About 6 p.m., he pulled into the Middlesex Shopping Center on Eastern Boulevard. He drove around the back to an isolated area near some trees. There were no other cars, no pedestrians; no bystanders made to suffer at the fringe of someone else's nightmare.

It was just one family. Together.

A new start

When Mark Clark left for North Carolina, he told the neighbors that they could have the swing set. He sold the washer and dryer for a few dollars to a couple down the road.

But most everything else is there in the barn where the landlord dumped it: chairs and children's books and clothes, Melissa's dance shoes and homework and birthday cards, Krysta's toy stove and "Sesame Street" dolls, Ricky's ball mitt.

In one box are the unpaid utility bills, the mimeographed Psalms from Bible class, the family bankbook with a last $12 withdrawal leaving $1.09 in the account. Mark's pocket calendar has no entry for any date after his family left.

Elsewhere, other shards of the Clark family tragedy still are being collected. Over the last week, agents with the federal Bureau of Alcohol, Tobacco and Firearms have been to Cumberland, Essex and Winston-Salem, trying to understand how Mark Clark managed to build his bomb.

ATF agents are investigating whether the explosives were stolen from his employer in Winston-Salem.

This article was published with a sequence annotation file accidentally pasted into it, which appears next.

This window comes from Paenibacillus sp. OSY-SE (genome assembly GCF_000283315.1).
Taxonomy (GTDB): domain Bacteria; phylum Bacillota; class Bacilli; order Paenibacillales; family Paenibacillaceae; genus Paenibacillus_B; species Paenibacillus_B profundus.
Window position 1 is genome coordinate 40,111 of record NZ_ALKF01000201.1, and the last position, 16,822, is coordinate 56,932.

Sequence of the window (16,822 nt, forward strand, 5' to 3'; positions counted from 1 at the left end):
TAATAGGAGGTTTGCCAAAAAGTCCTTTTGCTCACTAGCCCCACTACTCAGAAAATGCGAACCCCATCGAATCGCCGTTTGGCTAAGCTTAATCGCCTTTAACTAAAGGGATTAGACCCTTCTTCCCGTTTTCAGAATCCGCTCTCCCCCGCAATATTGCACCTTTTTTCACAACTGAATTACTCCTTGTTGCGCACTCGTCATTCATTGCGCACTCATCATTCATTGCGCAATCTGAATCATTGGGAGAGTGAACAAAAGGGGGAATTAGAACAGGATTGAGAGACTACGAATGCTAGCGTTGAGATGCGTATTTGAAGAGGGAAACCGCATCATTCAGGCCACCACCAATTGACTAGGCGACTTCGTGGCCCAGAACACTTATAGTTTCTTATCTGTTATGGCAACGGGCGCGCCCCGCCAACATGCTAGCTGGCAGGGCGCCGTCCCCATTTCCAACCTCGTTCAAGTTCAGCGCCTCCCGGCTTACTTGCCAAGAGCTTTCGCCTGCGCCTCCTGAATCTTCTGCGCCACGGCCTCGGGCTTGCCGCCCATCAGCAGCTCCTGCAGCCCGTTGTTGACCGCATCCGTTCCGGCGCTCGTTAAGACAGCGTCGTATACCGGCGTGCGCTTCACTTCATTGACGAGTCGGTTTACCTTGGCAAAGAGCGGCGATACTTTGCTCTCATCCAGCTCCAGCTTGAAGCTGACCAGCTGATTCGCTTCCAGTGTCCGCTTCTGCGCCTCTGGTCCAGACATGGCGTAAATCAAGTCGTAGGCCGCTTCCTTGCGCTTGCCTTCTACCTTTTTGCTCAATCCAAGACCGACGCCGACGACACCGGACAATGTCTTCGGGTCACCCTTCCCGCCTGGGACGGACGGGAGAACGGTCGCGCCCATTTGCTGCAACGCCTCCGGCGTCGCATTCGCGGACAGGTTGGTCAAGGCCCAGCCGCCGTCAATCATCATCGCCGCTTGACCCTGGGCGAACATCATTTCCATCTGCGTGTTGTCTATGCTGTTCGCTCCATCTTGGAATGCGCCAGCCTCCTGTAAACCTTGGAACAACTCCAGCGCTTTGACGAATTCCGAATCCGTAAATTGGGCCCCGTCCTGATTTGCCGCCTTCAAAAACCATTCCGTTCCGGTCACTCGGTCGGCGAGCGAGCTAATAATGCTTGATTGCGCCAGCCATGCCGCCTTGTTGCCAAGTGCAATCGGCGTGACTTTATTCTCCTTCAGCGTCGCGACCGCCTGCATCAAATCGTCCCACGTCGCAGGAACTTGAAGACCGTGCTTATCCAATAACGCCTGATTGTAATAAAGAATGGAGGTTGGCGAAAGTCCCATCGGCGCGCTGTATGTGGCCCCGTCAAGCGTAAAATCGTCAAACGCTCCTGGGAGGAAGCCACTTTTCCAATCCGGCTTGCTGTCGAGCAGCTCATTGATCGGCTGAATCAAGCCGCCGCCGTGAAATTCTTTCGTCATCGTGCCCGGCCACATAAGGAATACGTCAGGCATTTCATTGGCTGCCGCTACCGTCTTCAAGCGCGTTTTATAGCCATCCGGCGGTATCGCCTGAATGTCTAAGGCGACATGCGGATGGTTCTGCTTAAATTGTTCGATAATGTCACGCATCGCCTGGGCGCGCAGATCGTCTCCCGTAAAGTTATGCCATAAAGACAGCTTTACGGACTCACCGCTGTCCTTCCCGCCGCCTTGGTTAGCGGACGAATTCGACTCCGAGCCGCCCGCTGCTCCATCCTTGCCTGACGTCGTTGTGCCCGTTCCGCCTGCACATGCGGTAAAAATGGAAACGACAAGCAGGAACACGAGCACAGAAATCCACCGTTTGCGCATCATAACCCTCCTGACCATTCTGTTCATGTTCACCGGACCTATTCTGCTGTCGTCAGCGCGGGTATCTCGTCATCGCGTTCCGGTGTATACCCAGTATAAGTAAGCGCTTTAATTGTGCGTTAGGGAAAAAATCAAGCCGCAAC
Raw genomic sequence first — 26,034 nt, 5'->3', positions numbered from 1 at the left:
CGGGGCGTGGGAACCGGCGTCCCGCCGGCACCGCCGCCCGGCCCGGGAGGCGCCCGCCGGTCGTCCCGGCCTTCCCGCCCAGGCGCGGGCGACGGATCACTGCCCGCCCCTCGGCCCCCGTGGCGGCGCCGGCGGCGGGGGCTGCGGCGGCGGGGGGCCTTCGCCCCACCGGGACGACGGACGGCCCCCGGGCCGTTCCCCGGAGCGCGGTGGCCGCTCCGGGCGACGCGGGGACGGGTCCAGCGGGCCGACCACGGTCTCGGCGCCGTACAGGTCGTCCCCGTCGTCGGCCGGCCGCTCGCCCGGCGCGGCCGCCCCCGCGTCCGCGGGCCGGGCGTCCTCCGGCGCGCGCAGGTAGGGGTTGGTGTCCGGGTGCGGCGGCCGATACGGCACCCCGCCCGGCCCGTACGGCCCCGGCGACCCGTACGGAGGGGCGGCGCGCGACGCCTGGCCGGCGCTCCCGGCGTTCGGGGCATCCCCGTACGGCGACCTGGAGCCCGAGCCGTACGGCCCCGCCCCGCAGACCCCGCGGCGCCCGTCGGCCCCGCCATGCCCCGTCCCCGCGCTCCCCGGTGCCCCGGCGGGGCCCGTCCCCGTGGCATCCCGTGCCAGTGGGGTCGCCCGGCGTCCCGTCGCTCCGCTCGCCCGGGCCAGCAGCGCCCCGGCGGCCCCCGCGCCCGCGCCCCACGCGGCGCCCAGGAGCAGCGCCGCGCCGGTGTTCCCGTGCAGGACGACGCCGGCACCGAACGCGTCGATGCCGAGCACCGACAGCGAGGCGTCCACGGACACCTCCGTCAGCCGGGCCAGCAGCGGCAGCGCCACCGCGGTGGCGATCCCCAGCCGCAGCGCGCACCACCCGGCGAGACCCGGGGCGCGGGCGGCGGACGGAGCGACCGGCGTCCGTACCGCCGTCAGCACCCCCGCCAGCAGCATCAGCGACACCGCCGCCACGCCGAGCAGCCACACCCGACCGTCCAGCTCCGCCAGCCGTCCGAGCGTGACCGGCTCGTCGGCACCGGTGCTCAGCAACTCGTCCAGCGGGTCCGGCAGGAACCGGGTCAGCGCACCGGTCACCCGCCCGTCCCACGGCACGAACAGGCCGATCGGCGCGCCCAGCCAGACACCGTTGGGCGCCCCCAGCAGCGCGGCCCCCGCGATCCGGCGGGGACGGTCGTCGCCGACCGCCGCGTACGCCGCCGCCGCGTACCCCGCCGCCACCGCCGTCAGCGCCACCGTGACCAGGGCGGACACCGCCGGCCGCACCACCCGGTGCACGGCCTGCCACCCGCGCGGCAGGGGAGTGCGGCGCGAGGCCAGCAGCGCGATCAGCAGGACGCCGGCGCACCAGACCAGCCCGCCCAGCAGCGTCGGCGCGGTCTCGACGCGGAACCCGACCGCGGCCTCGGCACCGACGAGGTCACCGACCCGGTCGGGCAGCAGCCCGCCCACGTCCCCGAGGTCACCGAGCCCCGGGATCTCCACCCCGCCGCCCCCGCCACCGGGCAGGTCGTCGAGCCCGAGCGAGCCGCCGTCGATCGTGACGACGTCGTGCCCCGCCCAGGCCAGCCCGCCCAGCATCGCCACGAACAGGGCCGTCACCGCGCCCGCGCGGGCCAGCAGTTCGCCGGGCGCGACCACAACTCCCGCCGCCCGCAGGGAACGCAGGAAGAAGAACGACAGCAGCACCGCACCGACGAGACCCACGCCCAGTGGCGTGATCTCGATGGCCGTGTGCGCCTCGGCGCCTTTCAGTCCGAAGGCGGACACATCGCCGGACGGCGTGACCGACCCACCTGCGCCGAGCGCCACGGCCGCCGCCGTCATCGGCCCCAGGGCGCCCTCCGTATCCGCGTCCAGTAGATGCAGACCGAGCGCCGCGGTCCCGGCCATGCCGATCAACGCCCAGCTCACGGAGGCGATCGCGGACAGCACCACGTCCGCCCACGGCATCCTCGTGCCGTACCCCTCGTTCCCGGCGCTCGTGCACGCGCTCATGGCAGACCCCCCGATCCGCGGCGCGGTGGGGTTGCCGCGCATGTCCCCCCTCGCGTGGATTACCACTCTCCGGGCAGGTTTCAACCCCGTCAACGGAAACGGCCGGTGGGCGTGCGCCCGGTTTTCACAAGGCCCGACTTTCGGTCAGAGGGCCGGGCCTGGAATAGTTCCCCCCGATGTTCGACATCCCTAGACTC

Investigators believe that Michael Albert didn't see dynamite in Mark's car, but sticks of binary explosives used for commercial blasting. The two components of such explosives -- a soft solid and liquid -- cannot explode until they are combined. The explosives could be linked to an energy source such as the car battery, investigators say, then triggered by pushing the cigarette lighter or turning on the car radio or windshield wipers.

At the Maryland medical examiner's office, pathologists are also waiting for the results of toxicology tests on Mark Clark, hoping to learn whether illegal or prescription drugs played a role in the tragedy.

But to those familiar with such cases, all that is incidental. Ultimately, they say, what men like Mark Clark do to their families has to do with desperation and union, and ultimately, a terrifying and corrupted love.

'The desire for union'

"One of the things you often see in stalking cases is the desire for union," says James A. Wright, a special agent with the FBI's Center for Violent Crime Analysis. "That union is just as good if it is spiritual as if it's physical. . . . As sick as it may seem, to some people killing a child may be considered an act of love to the person who does it."

There may be another meaning as well in the use of a bomb, in the fact that Mark Clark, who seemed incapable of physically abusing his wife and children, was nonetheless prepared to blow them apart.

A bomb, says Agent Wright, "is a weapon used by people who want to put distance between themselves and their acts. It may very well be to remove himself and depersonalize it."

But for those who knew Mark Alen Clark, the expert opinions are merely cumulative. To them, the tragedy could never be inexplicable or senseless. The reasons were there for anyone to see.

"He's in his 30s," says Wayne Guillon, the best man at the Clarks' wedding. "This is his first marriage and she left him. To him, being 30 years old . . . the only thing you have is your family. It was his entire world. When he lost that, he lost everything."